New Jersey Governor Chris Christie wants to use reserve funds from the state’s largest insurer, Horizon Blue Cross Blue Shield of New Jersey, to pay for other state programs.
Opponents of his proposal say the move would amount to a tax on Horizon policy holders. Democratic gubernatorial candidate Phil Murphy released a statement yesterday opposing the plan.
“I welcome all efforts to have a robust and transparent conversation about how we ensure all New Jerseyans have access to affordable, high-quality health care,” Murphy said. “As I have said previously, I have serious concerns with the governor’s proposal to raid Horizon’s surplus at a time when Republicans in Washington are threatening to gut the ACA. The Governor is now once again holding hostage funding for public education and critical programs in order to score a cheap political victory. While Democrats in the legislature have worked hard to find compromise, we simply need more time to give this policy a proper vetting.”
State Assembly Speaker Vincent Prieto said last week “that in no way shape or form” would he support the bill that would take $300 million from not-for-profit health insurance provider Horizon’s reserve fund.
Christie’s Horizon “transparency” measure would force the company to give up some of its surplus to fund drug treatment programs and other initiatives. The bill gives the New Jersey Department of Banking and Insurance the authority in 2017 to examine the size of Horizon’s surplus and deposit any amount deemed excessive into the state’s Health and Wellness Fund. The bill would also require that Horizon post information online about the compensation of its top officers.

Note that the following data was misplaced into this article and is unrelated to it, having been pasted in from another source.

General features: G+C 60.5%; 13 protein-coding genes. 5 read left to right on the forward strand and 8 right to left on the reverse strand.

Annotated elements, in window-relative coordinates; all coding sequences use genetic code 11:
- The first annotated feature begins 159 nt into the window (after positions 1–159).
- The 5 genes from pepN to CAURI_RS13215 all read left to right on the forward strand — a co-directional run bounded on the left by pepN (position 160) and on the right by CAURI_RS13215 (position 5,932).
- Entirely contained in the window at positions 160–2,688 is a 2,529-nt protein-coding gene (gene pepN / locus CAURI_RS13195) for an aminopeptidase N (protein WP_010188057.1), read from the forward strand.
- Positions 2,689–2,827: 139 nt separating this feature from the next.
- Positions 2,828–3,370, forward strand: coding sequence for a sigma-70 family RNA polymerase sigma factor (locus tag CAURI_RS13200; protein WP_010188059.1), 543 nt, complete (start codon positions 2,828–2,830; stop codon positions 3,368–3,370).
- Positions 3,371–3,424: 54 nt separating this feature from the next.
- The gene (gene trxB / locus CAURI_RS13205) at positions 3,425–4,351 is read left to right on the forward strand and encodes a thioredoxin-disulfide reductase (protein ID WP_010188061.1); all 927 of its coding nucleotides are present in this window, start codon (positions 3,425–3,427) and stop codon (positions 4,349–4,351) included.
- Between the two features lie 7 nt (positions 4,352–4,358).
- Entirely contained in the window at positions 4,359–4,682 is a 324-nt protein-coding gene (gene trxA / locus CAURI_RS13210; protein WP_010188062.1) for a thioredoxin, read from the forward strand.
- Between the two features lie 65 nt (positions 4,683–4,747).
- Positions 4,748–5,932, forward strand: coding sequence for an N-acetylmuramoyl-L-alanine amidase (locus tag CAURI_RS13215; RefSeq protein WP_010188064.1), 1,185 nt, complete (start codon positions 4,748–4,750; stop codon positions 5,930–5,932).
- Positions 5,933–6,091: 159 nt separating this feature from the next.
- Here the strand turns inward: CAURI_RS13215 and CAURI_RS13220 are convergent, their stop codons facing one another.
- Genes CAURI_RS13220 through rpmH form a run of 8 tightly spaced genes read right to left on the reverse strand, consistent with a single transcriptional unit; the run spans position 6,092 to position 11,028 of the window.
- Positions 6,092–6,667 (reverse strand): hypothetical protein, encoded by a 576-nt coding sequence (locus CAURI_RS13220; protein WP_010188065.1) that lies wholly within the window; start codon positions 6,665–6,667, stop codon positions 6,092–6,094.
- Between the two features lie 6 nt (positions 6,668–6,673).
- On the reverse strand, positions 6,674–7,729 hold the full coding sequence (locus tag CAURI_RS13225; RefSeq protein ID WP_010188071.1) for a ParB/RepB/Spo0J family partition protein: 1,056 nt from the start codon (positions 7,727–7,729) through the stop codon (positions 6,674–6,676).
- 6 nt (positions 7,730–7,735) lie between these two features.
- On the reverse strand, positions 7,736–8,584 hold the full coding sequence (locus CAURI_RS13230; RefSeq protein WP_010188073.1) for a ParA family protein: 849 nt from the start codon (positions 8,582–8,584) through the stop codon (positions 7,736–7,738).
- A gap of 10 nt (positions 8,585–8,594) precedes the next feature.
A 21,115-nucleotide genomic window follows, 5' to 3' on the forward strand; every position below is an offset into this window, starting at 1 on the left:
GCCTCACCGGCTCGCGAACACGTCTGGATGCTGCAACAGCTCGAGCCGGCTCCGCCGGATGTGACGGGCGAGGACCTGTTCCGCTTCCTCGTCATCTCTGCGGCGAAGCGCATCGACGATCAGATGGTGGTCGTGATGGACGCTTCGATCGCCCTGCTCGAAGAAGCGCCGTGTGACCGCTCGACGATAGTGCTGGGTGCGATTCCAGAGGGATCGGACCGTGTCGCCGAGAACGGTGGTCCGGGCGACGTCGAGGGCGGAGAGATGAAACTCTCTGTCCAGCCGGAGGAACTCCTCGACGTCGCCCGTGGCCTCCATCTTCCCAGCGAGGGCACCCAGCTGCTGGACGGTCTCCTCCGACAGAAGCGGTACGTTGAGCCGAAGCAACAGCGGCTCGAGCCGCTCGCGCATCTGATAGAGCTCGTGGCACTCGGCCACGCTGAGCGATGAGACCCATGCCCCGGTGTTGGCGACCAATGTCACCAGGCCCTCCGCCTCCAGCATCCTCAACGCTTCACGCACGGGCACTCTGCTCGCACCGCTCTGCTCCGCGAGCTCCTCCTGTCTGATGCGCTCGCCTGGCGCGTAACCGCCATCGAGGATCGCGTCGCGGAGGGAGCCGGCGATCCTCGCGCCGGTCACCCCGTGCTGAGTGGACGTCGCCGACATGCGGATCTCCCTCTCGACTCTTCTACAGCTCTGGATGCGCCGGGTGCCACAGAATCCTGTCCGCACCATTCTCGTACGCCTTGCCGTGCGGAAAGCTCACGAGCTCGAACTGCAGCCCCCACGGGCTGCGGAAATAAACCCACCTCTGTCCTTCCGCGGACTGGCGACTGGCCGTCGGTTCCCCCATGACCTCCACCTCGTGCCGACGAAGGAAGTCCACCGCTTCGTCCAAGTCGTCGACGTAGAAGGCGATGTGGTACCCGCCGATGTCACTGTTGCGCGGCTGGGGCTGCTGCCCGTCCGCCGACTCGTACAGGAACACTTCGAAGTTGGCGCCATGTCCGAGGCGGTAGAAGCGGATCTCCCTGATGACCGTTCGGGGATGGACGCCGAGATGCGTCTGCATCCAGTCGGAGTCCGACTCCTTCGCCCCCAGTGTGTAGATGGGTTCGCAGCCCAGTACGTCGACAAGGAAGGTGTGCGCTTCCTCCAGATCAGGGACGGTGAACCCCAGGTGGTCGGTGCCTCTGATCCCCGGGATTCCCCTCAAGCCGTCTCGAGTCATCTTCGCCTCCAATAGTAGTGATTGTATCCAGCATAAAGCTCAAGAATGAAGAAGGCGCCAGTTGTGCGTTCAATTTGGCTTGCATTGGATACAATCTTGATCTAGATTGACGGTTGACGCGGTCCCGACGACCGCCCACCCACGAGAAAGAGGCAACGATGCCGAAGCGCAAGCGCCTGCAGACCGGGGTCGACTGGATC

Some legislators fear that a diversion of any money from Horizon would drive up premiums for the insurer’s 3.8 million policy holders.
“If reserves are considered to be in ‘excess,’ our first obligation should be to those who paid into those reserves, not taking their hard-earned dollars to create a special fund for whatever projects the Department of Banking and Insurance deems fit at the time,” Assemblywoman Elizabeth Maher Muoio (D-Mercer/Hunterdon) said. “Allowing this would essentially amount to a tax solely on Horizon policyholders to fund state initiatives.”
Horizon reported $11.5 billion in revenue and paid about $515 million in federal and state taxes and insurance assessments in 2015, according to the company’s website. The nonprofit held about $2.4 billion in reserves last year.
Last week, Christie said the New Jersey Department of Human Services had levied a $15.5 million fine on Horizon for “systemic” mishandling of thousands of claims over the past year and for misreporting some financial information to the state. He used the forum to renew his call for the transparency legislation.
The head of the Blue Cross Blue Shield Association said Christie’s bill all but advocates a takeover of Horizon and would give the state’s insurance commissioner too much authority.